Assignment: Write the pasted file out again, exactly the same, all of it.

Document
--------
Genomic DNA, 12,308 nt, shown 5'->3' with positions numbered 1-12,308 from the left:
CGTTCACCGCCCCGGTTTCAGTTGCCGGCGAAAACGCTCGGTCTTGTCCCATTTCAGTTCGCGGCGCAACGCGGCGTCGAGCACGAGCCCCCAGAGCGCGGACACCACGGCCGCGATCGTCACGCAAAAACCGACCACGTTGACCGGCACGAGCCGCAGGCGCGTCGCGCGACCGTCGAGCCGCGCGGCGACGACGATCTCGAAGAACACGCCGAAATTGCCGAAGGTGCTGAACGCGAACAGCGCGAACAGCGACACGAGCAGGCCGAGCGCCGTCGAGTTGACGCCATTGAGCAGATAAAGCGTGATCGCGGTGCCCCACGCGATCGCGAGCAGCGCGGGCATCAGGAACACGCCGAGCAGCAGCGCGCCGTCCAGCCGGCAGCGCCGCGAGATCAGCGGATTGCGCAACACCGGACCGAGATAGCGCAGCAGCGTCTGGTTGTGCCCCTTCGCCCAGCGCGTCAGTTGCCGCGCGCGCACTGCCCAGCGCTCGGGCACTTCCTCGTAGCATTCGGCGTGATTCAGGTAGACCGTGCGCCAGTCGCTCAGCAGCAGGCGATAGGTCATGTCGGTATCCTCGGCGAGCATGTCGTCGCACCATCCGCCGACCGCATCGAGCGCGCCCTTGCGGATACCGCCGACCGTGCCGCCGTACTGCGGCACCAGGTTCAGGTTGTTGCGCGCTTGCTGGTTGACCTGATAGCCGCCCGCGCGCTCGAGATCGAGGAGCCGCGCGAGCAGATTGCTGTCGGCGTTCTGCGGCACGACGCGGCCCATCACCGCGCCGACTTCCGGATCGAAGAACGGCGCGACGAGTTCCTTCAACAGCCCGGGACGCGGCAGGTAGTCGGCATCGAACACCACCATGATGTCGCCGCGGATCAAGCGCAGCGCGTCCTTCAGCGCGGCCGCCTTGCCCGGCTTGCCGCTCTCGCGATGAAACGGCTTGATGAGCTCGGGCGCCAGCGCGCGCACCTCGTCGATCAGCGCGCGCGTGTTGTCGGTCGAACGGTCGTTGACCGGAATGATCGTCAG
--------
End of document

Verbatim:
Genomic DNA, 12,308 nt, shown 5'->3' with positions numbered 1-12,308 from the left:
CGTTCACCGCCCCGGTTTCAGTTGCCGGCGAAAACGCTCGGTCTTGTCCCATTTCAGTTCGCGGCGCAACGCGGCGTCGAGCACGAGCCCCCAGAGCGCGGACACCACGGCCGCGATCGTCACGCAAAAACCGACCACGTTGACCGGCACGAGCCGCAGGCGCGTCGCGCGACCGTCGAGCCGCGCGGCGACGACGATCTCGAAGAACACGCCGAAATTGCCGAAGGTGCTGAACGCGAACAGCGCGAACAGCGACACGAGCAGGCCGAGCGCCGTCGAGTTGACGCCATTGAGCAGATAAAGCGTGATCGCGGTGCCCCACGCGATCGCGAGCAGCGCGGGCATCAGGAACACGCCGAGCAGCAGCGCGCCGTCCAGCCGGCAGCGCCGCGAGATCAGCGGATTGCGCAACACCGGACCGAGATAGCGCAGCAGCGTCTGGTTGTGCCCCTTCGCCCAGCGCGTCAGTTGCCGCGCGCGCACTGCCCAGCGCTCGGGCACTTCCTCGTAGCATTCGGCGTGATTCAGGTAGACCGTGCGCCAGTCGCTCAGCAGCAGGCGATAGGTCATGTCGGTATCCTCGGCGAGCATGTCGTCGCACCATCCGCCGACCGCATCGAGCGCGCCCTTGCGGATACCGCCGACCGTGCCGCCGTACTGCGGCACCAGGTTCAGGTTGTTGCGCGCTTGCTGGTTGACCTGATAGCCGCCCGCGCGCTCGAGATCGAGGAGCCGCGCGAGCAGATTGCTGTCGGCGTTCTGCGGCACGACGCGGCCCATCACCGCGCCGACTTCCGGATCGAAGAACGGCGCGACGAGTTCCTTCAACAGCCCGGGACGCGGCAGGTAGTCGGCATCGAACACCACCATGATGTCGCCGCGGATCAAGCGCAGCGCGTCCTTCAGCGCGGCCGCCTTGCCCGGCTTGCCGCTCTCGCGATGAAACGGCTTGATGAGCTCGGGCGCCAGCGCGCGCACCTCGTCGATCAGCGCGCGCGTGTTGTCGGTCGAACGGTCGTTGACCGGAATGATCGTCAG